Feelings of friendliness for the incumbent of the office to give Lockwin a sufficient excuse for inaction. The incumbent dies suddenly a week later. "You must run to save the party," the committeemen announce. A day later the matter is settled. The great editors are seen; the boss of the machine is satisfied; the ward-workers and the saloon-keepers are infused with party allegiance.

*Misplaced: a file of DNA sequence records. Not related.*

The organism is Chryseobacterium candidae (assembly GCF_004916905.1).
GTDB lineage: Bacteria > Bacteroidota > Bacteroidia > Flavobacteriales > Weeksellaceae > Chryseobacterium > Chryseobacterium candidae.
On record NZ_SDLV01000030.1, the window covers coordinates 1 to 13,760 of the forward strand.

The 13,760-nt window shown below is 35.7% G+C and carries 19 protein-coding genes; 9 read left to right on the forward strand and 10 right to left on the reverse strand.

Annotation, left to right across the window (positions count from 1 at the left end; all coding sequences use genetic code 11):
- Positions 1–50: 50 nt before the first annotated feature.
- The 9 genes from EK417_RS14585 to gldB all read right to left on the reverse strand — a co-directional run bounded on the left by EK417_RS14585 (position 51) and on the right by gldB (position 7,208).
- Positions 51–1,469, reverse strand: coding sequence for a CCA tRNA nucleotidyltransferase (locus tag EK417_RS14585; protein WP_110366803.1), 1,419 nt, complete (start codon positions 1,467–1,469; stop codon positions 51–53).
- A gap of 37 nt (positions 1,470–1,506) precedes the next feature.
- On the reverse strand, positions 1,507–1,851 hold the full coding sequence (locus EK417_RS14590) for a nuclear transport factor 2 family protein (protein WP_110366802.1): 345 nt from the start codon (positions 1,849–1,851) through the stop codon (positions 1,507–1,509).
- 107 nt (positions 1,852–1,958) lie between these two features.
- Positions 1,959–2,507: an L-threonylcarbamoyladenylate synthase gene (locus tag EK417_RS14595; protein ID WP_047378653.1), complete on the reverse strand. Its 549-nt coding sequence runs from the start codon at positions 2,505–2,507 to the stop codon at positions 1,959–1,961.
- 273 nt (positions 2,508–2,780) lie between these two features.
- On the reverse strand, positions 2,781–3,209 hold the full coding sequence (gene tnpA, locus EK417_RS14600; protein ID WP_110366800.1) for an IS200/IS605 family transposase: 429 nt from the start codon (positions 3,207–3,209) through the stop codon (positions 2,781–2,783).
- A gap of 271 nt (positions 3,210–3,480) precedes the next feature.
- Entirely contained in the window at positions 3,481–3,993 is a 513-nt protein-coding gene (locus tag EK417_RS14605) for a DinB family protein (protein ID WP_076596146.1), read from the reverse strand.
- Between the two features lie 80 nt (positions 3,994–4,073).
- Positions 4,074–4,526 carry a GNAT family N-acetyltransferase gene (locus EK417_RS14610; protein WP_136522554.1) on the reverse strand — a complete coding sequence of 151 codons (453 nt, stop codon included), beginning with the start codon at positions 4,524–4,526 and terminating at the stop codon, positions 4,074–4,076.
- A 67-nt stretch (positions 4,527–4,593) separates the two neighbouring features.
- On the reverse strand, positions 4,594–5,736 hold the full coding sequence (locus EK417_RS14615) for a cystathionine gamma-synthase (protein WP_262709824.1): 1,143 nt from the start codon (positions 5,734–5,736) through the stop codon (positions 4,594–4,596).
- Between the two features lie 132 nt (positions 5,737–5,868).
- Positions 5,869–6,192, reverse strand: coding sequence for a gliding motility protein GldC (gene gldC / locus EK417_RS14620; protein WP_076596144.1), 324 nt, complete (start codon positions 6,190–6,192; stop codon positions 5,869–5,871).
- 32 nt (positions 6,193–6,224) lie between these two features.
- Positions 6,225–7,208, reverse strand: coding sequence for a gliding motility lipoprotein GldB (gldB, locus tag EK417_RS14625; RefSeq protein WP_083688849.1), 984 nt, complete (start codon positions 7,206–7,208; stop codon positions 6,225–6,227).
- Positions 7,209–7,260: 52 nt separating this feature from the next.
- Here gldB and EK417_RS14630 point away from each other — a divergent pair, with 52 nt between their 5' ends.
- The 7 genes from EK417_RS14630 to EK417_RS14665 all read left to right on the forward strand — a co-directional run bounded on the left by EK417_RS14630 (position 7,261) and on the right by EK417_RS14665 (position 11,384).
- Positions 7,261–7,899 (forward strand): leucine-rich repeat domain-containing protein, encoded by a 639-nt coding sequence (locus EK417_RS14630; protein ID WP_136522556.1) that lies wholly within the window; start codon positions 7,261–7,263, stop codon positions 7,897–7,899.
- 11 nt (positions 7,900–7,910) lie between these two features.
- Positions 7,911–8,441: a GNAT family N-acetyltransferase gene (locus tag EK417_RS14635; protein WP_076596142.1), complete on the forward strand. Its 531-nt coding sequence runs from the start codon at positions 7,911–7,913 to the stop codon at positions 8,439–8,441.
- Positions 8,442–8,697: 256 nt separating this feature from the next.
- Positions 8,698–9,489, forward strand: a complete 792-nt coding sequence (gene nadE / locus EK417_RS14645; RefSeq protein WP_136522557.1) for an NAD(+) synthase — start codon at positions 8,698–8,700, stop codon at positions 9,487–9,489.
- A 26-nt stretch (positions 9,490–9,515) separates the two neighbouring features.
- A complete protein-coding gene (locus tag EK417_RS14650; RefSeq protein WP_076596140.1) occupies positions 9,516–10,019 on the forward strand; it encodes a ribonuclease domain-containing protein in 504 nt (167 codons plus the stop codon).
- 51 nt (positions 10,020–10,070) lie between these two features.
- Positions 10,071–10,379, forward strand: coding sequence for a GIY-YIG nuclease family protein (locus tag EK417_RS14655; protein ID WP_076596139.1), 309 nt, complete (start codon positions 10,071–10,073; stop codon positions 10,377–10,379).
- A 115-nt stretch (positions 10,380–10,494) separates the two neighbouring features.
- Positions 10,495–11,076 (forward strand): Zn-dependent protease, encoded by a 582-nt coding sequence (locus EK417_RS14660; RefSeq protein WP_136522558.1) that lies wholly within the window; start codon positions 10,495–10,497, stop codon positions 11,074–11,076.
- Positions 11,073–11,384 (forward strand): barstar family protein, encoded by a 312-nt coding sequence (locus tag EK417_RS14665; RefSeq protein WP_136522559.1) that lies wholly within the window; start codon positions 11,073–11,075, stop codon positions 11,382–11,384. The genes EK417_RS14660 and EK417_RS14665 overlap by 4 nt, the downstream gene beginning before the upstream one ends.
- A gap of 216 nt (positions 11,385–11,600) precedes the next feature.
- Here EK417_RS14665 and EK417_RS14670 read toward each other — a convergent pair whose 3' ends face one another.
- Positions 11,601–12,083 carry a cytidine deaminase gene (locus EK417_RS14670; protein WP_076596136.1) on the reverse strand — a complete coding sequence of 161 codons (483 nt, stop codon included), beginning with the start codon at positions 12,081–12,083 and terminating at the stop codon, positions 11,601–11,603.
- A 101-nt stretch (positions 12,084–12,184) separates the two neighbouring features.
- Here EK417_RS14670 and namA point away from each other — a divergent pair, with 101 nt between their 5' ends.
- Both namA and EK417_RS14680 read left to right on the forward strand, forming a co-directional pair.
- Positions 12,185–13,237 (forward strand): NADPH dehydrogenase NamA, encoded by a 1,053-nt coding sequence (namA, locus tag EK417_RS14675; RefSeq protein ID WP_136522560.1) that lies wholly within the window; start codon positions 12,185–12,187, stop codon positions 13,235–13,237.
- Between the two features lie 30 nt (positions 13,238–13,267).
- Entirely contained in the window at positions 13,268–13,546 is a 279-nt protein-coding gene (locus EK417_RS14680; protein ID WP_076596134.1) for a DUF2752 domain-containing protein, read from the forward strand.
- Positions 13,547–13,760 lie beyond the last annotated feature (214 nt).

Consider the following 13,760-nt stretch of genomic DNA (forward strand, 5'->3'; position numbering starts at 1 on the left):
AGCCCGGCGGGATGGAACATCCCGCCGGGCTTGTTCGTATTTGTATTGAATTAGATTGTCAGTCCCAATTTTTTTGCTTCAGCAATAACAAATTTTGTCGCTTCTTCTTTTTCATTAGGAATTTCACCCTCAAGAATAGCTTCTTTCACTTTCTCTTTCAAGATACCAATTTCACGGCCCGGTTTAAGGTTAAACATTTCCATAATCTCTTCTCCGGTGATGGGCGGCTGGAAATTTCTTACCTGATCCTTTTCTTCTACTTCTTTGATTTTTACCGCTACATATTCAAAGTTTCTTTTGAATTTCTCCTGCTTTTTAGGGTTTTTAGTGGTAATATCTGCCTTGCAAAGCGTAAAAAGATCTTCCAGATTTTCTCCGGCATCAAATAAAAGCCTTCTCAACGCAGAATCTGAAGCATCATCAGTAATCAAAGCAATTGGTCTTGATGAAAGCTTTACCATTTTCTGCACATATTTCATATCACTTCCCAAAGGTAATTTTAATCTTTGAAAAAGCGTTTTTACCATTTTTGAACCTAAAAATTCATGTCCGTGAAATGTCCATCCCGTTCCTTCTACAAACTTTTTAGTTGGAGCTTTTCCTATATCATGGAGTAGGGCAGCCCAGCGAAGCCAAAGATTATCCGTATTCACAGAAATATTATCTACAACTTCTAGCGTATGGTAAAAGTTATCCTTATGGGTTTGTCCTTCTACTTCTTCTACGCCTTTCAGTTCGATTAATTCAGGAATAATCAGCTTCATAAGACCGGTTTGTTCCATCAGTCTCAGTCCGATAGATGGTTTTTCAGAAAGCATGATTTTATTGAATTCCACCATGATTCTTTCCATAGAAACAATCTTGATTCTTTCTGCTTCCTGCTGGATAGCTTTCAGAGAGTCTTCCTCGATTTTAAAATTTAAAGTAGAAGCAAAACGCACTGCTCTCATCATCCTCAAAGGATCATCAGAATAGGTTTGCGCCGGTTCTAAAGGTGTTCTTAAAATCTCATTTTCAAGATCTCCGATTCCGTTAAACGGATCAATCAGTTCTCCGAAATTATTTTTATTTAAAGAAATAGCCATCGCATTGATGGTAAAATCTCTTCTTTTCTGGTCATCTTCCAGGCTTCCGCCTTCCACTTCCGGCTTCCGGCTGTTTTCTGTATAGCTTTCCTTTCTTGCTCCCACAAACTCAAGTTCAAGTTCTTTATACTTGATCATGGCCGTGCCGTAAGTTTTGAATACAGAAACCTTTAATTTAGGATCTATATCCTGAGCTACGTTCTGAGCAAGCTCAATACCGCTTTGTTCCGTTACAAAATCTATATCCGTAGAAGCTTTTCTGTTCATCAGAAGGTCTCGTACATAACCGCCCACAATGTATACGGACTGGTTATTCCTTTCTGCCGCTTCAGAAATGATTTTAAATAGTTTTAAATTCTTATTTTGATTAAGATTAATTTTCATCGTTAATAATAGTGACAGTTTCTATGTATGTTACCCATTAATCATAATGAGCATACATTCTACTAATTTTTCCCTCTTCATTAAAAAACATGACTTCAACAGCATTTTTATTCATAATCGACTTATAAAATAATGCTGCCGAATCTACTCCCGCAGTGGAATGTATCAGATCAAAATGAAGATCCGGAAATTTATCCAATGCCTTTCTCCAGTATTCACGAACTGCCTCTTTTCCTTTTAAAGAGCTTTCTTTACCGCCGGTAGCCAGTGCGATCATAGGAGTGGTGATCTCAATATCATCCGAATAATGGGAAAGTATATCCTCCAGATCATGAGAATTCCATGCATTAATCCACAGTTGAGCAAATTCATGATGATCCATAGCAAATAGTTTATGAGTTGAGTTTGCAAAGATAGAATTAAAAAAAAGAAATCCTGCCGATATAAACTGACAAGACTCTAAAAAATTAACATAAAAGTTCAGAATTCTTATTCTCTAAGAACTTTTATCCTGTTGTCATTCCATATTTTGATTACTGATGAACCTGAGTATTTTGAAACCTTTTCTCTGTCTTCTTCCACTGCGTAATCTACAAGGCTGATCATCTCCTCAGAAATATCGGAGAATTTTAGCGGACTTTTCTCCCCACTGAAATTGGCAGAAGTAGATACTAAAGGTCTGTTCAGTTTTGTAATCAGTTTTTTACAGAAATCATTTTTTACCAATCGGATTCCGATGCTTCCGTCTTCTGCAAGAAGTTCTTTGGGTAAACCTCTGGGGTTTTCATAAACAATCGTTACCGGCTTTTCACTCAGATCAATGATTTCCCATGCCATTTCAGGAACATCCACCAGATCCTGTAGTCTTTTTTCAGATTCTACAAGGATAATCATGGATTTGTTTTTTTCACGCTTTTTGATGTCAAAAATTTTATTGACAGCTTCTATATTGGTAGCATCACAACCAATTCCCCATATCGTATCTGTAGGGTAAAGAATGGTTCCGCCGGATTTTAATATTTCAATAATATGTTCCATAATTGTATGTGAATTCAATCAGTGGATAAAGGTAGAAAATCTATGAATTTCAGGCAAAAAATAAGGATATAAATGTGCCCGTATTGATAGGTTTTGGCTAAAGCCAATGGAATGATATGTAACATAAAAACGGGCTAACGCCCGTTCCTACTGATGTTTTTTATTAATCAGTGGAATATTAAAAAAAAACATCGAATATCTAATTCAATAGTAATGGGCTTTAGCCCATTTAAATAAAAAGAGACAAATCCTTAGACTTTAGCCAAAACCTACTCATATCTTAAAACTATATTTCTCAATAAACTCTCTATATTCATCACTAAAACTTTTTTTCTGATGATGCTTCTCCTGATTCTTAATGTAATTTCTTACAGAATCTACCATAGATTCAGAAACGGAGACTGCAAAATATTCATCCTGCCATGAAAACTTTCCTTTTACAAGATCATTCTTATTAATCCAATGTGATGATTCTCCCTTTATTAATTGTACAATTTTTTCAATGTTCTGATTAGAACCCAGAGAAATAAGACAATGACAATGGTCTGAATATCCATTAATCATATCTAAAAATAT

The offices in the up-town sky-scraper were not exclusively a railroad social centre where the disinterested voter could come and have the facts ladled out to him without fear or favor on the part of the ladler. They had come to be also a rallying-point for a heterogeneous crowd of ward-workers, wire-pullers, and small politicians, most of whom were anxious to be employed or retained as henchmen.